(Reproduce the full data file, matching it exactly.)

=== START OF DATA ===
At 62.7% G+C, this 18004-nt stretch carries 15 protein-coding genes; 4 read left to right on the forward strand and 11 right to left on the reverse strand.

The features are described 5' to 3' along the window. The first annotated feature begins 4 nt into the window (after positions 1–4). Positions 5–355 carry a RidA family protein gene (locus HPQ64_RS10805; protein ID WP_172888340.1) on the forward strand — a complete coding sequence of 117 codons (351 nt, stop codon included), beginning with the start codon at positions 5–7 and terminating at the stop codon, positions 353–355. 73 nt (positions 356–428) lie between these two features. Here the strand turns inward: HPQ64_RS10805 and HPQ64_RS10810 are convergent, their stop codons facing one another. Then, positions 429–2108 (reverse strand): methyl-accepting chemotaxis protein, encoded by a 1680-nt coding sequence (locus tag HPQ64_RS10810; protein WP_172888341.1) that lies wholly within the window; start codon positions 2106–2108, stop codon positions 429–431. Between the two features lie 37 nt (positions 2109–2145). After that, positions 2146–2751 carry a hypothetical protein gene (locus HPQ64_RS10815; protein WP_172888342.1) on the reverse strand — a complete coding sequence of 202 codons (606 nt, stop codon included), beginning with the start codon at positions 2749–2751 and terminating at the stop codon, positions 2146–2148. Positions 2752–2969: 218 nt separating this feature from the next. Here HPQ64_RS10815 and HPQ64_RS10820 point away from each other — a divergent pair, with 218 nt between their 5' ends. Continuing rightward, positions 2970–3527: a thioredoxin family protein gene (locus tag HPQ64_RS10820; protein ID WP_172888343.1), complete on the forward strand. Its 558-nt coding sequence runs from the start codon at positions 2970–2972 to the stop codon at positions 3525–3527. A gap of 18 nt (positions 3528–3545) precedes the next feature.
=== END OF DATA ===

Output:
At 62.7% G+C, this 18004-nt stretch carries 15 protein-coding genes; 4 read left to right on the forward strand and 11 right to left on the reverse strand.

The features are described 5' to 3' along the window. The first annotated feature begins 4 nt into the window (after positions 1–4). Positions 5–355 carry a RidA family protein gene (locus HPQ64_RS10805; protein ID WP_172888340.1) on the forward strand — a complete coding sequence of 117 codons (351 nt, stop codon included), beginning with the start codon at positions 5–7 and terminating at the stop codon, positions 353–355. 73 nt (positions 356–428) lie between these two features. Here the strand turns inward: HPQ64_RS10805 and HPQ64_RS10810 are convergent, their stop codons facing one another. Then, positions 429–2108 (reverse strand): methyl-accepting chemotaxis protein, encoded by a 1680-nt coding sequence (locus tag HPQ64_RS10810; protein WP_172888341.1) that lies wholly within the window; start codon positions 2106–2108, stop codon positions 429–431. Between the two features lie 37 nt (positions 2109–2145). After that, positions 2146–2751 carry a hypothetical protein gene (locus HPQ64_RS10815; protein WP_172888342.1) on the reverse strand — a complete coding sequence of 202 codons (606 nt, stop codon included), beginning with the start codon at positions 2749–2751 and terminating at the stop codon, positions 2146–2148. Positions 2752–2969: 218 nt separating this feature from the next. Here HPQ64_RS10815 and HPQ64_RS10820 point away from each other — a divergent pair, with 218 nt between their 5' ends. Continuing rightward, positions 2970–3527: a thioredoxin family protein gene (locus tag HPQ64_RS10820; protein ID WP_172888343.1), complete on the forward strand. Its 558-nt coding sequence runs from the start codon at positions 2970–2972 to the stop codon at positions 3525–3527. A gap of 18 nt (positions 3528–3545) precedes the next feature.